Who Needs Graphics: A Review of "The Lurking Horror"
A History of Imagination
Horror and video games have been intertwined for almost the entirety of the latter's history. If you can believe it, the first horror video game (insofar as you identify “horror” by standard tropes of ghosts, ghouls, etc.) was on the Magnavox Odyssey, the first widely available commercial gaming system. The game in question, Haunted House (1972), relied on an “overlay” – translucent sheets that were placed overtop of your television screen to serve as environments, backgrounds, game boards and more – that put players in, as you might have guessed...a Haunted House. One player, the “detective,” would navigate through the house, trying to obtain items, while the second player, the “ghost,” would use a button on his controller to become invisible, then try to startle the detective while hiding the items.
I did not own a Magnavox Odyssey, and thus did not play Haunted House. I mention it because I think it illustrates an important point about horror in video games, and by extension horror in general. Limitations of technology in the early days of video games meant we needed to use our imagination. And the greatest fear of all lies in our imagination.
None of this is to say that Haunted House was actually scary, or for that matter that other, early “horror” games like, say, Atari's 1982 Haunted House (which was also an item collection game with monsters to avoid... go figure) were actually scary. No, in my opinion, it wasn't until the advent of storylines in video games that horror became actually scary.
Infocom, at the height of its popularity, was a software company that was critically and commercially acclaimed through its long list of “interactive fiction” titles. Interactive fiction was exactly what it sounds like: fictional stories you interacted with...entirely through text. If that sounds boring, it actually wasn't. Infocom had the idea to include detailed story background in the manuals they shipped with their games, and they also included “feelies;” little bits and bobs from the actual game universe that made it feel that much more real for the player. For instance, with their adaptation of The Hitchhiker's Guide to the Galaxy, Infocom included: 1) a pair of peril-sensitive glasses (actually a glasses-shaped piece of black card) 2) a “microscopic space fleet” (an empty plastic bag), 3) a “Don't Panic” button 4) pocket fluff (yep) and 5) a pair of demolition notices, one for your house, and one for your planet. They had some truly fantastic writers working for them, and they came onto the scene with a tremendous hit: Zork.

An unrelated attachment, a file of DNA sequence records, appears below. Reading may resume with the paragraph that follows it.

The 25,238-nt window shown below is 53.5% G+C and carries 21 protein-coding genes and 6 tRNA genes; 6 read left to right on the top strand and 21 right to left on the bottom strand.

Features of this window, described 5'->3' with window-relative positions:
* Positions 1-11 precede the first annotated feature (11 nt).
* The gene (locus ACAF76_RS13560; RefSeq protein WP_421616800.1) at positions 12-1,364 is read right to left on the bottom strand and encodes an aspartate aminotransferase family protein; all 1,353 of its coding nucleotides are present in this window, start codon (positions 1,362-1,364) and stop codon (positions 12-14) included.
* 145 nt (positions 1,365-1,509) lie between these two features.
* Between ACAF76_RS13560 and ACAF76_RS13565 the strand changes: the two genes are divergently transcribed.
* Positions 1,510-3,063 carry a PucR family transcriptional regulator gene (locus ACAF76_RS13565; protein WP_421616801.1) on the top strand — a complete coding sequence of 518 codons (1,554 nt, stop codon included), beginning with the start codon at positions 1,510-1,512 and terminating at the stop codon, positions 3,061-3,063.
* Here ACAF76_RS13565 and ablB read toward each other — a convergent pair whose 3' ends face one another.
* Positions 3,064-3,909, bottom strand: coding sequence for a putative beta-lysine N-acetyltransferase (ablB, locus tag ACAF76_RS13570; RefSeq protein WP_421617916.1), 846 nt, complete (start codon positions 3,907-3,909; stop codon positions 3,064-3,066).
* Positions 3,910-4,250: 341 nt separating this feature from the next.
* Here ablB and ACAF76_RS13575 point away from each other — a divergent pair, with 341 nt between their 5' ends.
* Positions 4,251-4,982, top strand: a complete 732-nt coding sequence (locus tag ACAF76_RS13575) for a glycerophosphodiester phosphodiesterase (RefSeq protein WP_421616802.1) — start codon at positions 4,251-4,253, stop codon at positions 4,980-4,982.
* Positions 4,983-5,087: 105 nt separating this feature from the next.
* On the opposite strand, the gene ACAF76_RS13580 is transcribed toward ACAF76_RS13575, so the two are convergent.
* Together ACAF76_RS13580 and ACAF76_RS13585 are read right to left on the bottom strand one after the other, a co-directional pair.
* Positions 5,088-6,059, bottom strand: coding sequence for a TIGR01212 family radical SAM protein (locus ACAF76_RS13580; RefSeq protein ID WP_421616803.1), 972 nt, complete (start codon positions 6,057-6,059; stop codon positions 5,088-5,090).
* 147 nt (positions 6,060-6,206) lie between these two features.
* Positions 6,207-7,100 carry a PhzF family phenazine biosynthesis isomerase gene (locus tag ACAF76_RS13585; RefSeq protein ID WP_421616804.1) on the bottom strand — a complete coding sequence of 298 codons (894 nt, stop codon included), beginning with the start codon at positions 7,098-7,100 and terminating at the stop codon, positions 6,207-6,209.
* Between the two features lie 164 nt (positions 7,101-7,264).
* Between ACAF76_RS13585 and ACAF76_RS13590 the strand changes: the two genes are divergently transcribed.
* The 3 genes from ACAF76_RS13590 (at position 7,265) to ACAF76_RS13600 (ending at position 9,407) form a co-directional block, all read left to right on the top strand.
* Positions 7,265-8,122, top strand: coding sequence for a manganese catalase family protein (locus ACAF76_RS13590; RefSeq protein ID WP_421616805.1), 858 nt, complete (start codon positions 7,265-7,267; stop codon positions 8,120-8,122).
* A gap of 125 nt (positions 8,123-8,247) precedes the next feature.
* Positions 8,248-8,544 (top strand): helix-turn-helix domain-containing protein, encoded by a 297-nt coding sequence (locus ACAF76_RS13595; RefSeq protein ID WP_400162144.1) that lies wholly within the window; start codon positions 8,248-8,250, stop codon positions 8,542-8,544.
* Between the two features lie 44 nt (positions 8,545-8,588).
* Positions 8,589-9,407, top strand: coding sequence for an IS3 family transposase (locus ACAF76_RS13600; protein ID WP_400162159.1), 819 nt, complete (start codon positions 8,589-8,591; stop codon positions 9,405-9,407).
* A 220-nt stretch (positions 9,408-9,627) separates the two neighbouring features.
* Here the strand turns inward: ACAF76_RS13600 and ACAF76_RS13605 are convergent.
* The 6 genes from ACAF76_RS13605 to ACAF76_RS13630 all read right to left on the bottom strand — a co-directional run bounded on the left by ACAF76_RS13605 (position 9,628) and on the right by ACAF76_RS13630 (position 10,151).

Zork, if you have never heard of it, is a series of adventure games that take place in the Great Underground Empire, and were known for their wry sense of humour, their in-depth and fully realized shared universe, and – at the time – their highly sophisticated text parser. The parser understand commands from the player that contained more advanced prepositions than the usual run of text-based adventure games (like “punch orphan”). For me, though, the most famous part of Zork has to be the Grue. What is the Grue? Well...
A company that popularized a monster that lives in literally every dark space seemed destined to create a horror game at some point. And, in 1987, in their twilight years following their acquisition by Activision, they did: The Lurking Horror.
Becoming Acquainted with The Lurking Horror
I have never owned The Lurking Horror. This probably raises a couple of questions right away. Firstly, how can I have played it if I never owned it? Well, the easy answer is that it's now free, online, and you should definitely play it if you like old video games. Secondly, how could I have owned it? As someone born in 1986...I would have been all of 1 year old when this game came out.
You see, I'm the youngest in my family, and growing up, I played the games that my father and brother bought. We had an Apple IIc that one of my uncles bought for us, and we spent many happy hours on that thing playing classics like Spy Hunter, Bubble Bobble, and Lode Runner. We also had a large collection of Infocom games, including Planetfall, Stationfall, A Mind Forever Voyaging, and, yes indeed, The Hitchhiker's Guide to the Galaxy. We did not, sadly, have The Lurking Horror. No, it was only in the last few years that I found out that Infocom had even made a horror game...but once I did, I had to play it.